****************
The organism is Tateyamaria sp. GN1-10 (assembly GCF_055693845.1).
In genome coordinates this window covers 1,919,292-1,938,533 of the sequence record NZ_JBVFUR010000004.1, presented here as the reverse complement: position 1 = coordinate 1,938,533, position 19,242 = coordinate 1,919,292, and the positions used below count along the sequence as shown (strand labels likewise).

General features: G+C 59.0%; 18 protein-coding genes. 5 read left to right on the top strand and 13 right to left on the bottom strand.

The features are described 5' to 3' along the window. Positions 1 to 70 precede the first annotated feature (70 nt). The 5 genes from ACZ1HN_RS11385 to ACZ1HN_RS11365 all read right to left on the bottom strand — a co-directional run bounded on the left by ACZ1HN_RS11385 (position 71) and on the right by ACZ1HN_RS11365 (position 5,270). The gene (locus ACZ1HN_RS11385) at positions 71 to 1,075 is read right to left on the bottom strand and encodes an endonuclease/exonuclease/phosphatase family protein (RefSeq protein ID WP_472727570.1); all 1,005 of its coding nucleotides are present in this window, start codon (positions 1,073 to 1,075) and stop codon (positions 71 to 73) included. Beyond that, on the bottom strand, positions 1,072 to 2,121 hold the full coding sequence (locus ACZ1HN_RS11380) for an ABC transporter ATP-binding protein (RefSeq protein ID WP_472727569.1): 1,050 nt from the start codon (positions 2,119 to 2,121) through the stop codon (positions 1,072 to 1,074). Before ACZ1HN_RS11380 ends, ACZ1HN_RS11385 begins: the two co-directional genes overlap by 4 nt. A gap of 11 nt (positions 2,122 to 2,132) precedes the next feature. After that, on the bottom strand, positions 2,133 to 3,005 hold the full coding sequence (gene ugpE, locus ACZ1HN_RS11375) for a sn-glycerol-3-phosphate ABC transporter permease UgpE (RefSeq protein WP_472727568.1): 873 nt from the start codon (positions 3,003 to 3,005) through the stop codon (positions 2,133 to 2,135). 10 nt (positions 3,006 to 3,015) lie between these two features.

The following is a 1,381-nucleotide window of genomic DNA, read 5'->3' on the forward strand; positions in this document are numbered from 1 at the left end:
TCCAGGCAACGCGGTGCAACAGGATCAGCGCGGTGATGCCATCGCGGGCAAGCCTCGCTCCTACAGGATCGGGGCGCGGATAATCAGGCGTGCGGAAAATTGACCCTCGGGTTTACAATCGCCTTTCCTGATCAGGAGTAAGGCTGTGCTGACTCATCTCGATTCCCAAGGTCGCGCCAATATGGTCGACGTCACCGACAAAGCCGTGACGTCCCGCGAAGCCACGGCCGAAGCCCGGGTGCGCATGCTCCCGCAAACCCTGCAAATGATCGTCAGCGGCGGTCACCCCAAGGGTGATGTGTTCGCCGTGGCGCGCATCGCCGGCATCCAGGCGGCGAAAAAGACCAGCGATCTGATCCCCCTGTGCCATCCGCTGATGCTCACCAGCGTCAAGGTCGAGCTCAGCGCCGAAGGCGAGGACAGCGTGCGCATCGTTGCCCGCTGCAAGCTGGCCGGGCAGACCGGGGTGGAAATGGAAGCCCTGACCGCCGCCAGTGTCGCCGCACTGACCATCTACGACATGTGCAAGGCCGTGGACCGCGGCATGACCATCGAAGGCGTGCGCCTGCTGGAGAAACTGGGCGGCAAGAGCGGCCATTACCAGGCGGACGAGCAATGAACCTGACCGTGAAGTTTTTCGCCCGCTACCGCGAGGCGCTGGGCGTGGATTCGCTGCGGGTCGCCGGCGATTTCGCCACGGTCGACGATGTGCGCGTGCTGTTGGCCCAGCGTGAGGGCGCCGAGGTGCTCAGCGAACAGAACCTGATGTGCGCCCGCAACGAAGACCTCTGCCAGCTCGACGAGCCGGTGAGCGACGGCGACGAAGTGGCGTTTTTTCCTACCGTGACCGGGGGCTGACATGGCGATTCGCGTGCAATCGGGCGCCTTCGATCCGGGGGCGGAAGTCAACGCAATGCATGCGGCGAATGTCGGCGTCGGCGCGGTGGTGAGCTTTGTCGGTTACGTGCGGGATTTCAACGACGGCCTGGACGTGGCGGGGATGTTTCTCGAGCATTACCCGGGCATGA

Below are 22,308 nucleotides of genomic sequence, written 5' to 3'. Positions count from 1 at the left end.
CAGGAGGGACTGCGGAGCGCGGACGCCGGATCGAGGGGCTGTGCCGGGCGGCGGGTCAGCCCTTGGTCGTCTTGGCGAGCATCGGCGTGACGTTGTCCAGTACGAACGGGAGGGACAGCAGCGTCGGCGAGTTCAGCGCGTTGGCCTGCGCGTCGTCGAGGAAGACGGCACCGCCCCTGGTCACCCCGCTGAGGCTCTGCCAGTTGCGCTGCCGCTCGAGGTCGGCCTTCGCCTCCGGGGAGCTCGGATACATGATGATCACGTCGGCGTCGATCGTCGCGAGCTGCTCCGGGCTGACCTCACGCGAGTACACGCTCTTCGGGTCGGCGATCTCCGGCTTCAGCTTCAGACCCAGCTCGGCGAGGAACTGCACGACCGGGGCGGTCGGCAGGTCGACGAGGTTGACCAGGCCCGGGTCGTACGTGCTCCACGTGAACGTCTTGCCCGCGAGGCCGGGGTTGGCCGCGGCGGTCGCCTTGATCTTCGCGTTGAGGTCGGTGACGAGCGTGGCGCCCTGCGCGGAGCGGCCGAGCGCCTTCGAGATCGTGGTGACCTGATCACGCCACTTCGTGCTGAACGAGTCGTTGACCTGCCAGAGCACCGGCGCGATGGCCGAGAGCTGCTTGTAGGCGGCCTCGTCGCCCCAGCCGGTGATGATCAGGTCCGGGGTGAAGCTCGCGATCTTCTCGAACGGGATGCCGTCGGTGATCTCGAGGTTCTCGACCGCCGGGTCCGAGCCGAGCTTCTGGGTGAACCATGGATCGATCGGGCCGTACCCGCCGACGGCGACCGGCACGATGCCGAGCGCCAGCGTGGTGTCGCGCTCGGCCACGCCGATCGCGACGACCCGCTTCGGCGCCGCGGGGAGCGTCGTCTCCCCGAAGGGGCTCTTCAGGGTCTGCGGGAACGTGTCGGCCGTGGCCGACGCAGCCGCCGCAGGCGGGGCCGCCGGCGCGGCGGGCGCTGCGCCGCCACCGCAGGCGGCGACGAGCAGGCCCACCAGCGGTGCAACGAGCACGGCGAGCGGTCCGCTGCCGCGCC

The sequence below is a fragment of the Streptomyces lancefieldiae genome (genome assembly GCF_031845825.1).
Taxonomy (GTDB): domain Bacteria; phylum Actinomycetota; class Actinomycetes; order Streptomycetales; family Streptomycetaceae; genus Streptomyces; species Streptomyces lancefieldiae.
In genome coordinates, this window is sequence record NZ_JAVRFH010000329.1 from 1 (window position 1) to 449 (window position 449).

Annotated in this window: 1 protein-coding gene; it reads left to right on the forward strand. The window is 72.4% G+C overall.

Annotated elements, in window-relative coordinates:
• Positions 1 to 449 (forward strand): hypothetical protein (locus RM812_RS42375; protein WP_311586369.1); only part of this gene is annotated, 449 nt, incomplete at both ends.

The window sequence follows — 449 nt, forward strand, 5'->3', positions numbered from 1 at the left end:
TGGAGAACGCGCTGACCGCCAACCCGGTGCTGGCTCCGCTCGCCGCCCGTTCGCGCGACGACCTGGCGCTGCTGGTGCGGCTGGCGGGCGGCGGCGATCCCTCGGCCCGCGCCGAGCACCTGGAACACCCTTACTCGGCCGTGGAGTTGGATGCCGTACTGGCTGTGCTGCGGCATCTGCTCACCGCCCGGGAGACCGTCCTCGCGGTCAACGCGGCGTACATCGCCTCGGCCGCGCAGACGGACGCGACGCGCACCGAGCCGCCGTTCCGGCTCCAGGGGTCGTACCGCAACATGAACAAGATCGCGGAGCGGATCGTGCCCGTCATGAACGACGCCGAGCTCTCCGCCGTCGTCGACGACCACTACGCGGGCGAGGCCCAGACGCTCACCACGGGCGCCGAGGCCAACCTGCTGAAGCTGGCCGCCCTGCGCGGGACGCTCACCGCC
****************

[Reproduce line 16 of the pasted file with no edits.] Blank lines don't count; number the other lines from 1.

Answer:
TGGAGAACGCGCTGACCGCCAACCCGGTGCTGGCTCCGCTCGCCGCCCGTTCGCGCGACGACCTGGCGCTGCTGGTGCGGCTGGCGGGCGGCGGCGATCCCTCGGCCCGCGCCGAGCACCTGGAACACCCTTACTCGGCCGTGGAGTTGGATGCCGTACTGGCTGTGCTGCGGCATCTGCTCACCGCCCGGGAGACCGTCCTCGCGGTCAACGCGGCGTACATCGCCTCGGCCGCGCAGACGGACGCGACGCGCACCGAGCCGCCGTTCCGGCTCCAGGGGTCGTACCGCAACATGAACAAGATCGCGGAGCGGATCGTGCCCGTCATGAACGACGCCGAGCTCTCCGCCGTCGTCGACGACCACTACGCGGGCGAGGCCCAGACGCTCACCACGGGCGCCGAGGCCAACCTGCTGAAGCTGGCCGCCCTGCGCGGGACGCTCACCGCC